Take LinkedIn for example. The large professional social network used workflow automation and document generation to automate the entire sales contract process, ensuring that customer data is accurate. The automation effort took four weeks, and since going into production, the new system has generated hundreds of proposals and contracts.
Cloud Platforms: The evolution of the cloud has indefinitely changed the way we work and do business. This is in large part due to the fact that it’s easier to build cloud-based applications today than ever before. And the marketplace for cloud-based applications continues to evolve – e.g., more apps can interact with each other, apps don’t need to live on the same cloud, etc. This interoperability has powered the change in the way we work today – and provides the modern workforce the flexibility to work how and where they choose.
Combined, these trends have the potential to create the perfect recipe for disruptive innovation and market leadership. Organizations that harness these trends will be the most likely go fully digital the fastest. And those that utilize workflow automation will not only be empowered to define the way they work, they’ll have an early and significant advantage over the competition in doing so.
How WCA enables businesses to become truly digital
According to Aragon, “WCA solutions offer full toolkits to automate workflows and produce intelligent documents with valuable process analytics that make businesses more productive and intelligent.” With WCA, business leaders are provided real-time visibility into analytics that assess what is going on in their organization, and how it’s performing as business processes happen.
Further, cloud-based analytics solutions that measure the impact of WCA close the loop on instituting a fully digital business investment. These solutions automatically capture process and people data and then generate reports and dashboards with analytics to help business and IT decision makers understand important, yet often unanswerable, questions like: which processes are automated, what functions do they perform, when and how often do processes run, who’s involved in the process, what content is accessed, how effective are the processes and how might the processes be improved?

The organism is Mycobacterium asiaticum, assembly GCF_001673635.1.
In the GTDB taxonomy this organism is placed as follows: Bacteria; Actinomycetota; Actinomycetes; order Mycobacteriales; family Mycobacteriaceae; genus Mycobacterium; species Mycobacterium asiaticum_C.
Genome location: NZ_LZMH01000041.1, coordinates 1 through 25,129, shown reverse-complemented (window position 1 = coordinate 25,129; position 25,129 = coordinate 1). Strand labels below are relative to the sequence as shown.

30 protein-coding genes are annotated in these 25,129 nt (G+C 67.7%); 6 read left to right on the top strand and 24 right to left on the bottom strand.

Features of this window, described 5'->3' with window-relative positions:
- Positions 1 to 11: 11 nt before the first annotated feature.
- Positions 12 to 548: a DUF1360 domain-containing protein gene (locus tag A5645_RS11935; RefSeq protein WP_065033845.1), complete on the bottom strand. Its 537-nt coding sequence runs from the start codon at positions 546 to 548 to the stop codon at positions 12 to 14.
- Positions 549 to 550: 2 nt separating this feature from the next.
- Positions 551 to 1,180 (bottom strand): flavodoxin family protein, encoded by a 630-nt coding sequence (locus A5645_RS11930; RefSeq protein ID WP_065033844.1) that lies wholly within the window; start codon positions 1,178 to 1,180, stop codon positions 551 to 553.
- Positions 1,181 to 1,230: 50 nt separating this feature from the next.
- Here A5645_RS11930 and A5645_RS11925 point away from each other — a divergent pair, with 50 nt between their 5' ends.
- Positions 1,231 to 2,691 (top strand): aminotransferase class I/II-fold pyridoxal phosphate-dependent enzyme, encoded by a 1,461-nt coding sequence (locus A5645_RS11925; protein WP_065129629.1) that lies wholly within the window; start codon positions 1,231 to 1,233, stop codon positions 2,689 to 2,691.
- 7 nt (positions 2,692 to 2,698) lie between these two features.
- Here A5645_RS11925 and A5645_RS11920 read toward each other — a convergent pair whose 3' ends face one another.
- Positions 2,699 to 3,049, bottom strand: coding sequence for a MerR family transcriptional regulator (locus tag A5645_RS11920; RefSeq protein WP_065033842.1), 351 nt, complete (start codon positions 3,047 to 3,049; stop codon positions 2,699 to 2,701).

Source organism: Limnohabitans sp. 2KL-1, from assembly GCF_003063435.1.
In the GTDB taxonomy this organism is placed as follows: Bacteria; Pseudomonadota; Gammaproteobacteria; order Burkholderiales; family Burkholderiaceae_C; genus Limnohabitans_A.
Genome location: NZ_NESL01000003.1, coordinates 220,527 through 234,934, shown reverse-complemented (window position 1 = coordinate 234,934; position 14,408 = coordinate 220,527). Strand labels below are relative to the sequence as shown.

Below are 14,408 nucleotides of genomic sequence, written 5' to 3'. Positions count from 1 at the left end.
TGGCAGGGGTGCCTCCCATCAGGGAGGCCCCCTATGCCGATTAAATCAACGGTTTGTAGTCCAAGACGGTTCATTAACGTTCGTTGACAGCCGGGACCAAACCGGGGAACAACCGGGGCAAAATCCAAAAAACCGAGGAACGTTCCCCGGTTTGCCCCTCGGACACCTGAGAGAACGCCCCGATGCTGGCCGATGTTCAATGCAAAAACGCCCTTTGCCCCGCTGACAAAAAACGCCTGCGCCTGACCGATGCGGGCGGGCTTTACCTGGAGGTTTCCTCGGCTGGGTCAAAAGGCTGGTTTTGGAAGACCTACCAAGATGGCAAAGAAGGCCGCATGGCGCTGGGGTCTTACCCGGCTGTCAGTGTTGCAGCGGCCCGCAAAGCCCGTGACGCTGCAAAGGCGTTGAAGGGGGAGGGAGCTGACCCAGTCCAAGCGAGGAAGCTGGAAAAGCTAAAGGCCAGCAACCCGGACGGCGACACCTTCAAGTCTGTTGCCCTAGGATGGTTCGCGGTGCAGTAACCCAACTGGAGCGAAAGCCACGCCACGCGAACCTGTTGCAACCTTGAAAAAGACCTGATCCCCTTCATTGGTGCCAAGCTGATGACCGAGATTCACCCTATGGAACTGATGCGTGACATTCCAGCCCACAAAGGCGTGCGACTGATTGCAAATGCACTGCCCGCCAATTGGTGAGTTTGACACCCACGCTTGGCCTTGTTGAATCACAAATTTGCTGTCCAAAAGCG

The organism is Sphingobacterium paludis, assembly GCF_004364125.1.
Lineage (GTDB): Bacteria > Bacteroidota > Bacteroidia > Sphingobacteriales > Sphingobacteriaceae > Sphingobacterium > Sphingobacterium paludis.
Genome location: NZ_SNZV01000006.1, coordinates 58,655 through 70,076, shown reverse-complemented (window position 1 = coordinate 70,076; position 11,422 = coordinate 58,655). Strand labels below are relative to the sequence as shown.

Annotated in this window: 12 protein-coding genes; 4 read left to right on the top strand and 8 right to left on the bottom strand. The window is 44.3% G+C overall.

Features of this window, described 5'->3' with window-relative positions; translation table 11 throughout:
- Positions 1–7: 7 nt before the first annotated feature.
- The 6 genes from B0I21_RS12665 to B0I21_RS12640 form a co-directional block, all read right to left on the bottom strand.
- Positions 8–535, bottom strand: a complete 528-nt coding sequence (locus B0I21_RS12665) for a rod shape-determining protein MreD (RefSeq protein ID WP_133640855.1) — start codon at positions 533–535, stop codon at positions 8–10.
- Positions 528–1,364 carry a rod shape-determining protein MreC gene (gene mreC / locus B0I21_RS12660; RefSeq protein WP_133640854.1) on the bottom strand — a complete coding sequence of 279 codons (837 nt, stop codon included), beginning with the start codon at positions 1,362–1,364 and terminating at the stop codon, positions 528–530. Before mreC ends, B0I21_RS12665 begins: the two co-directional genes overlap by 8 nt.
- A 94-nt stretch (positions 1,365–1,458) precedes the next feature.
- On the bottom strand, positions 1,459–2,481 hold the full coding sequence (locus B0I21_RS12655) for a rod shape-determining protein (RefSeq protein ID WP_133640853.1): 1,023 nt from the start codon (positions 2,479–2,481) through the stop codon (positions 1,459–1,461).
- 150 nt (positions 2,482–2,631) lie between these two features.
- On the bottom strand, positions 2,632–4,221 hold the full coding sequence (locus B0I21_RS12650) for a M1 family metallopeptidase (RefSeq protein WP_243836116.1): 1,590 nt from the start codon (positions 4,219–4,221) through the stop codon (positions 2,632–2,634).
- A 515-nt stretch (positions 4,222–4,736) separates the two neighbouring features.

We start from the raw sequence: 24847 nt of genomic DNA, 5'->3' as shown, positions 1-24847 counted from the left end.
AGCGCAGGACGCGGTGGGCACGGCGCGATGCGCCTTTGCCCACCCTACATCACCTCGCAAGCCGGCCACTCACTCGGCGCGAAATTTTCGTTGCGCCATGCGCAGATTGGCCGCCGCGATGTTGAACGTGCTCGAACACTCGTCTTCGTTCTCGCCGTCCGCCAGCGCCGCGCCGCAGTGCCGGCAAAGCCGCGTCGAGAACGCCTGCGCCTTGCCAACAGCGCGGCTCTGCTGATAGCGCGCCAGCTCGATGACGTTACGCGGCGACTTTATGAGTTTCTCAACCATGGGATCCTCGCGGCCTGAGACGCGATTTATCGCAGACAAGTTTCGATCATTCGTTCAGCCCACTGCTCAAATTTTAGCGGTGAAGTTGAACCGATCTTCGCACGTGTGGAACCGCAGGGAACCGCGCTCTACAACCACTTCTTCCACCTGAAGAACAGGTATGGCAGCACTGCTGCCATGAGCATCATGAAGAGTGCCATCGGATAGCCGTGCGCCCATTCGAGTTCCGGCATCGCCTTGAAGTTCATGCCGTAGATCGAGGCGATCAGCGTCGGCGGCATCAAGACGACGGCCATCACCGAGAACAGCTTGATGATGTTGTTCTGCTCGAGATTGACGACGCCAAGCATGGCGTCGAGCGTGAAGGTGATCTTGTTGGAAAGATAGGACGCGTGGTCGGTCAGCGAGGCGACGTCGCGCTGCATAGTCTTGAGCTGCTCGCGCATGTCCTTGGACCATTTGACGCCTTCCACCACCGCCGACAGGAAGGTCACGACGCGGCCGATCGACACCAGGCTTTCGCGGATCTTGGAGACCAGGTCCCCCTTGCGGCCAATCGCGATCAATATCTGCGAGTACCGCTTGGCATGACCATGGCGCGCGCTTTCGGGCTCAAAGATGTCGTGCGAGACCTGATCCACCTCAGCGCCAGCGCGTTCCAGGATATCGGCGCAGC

Why the need to leverage WCA now?
As explained by Aragon, “the need to leverage WCA is increasing due to competitive business pressures.” This is largely due to the fact that automating two sets of variables – the process flows and the content associated with them – gives business units more flexibility and more possibilities to achieve better business outcomes, faster.
It’s evident that WCA has many benefits that help organizations of all sizes on their journey to becoming fully digital. And the benefits of such a transformation are diverse, profound and have incomparable benefits to the future of an organization’s business.
In the world of paper-based processes, management often has no idea about the state of a particular workflow unless someone walks over to a desk or makes a phone call to see for themselves. Even though many processes (e.g., onboarding a new hire) were repeated constantly, each instance represented a whole new workflow to employees who had to execute it, opening up the potential for error introduction and delays at every turn.
Now, all-digital businesses with automated processes allow management to see the state of any given workflow, whose desk it’s stuck on (perhaps a reviewer is on vacation), how many similar workflows have been completed in a given time period, and what the issues were – if any – that hung them up. With digitization, workflows become consistent, error-free and much faster. The old analog way of doing things could be tripped up on any of a thousand manual snags. In the new digital world, processes can slide right through the system, and employees have a clear idea of what they have to do.
Over the next few years, organizations unable to make the transformation from analog to digital will fall by the wayside as more-nimble competitors leap ahead. And the combination of automation and flexibility means that WCA will be a key part of the path to a fully digital enterprise – and ultimately enable success in today’s increasingly competitive and digital world.
This article originally appeared in the November 2016 issue of Workflow.
is CEO of Nintex and a proven SaaS executive with more than two decades of financial and operational experience at mid- and large-sized software companies. From 2014-2018 Eric served as Nintex CFO where he was key in driving the company’s move to the cloud and subscription pricing. Prior to that, Eric served as vice president of finance for Jive Software, where he helped lead the company through its IPO process, and before that, as vice president of worldwide sales operations at Serena Software. He has also held financial and operational leadership positions at Merant, InFocus Corporation and IBM (formerly Sequent).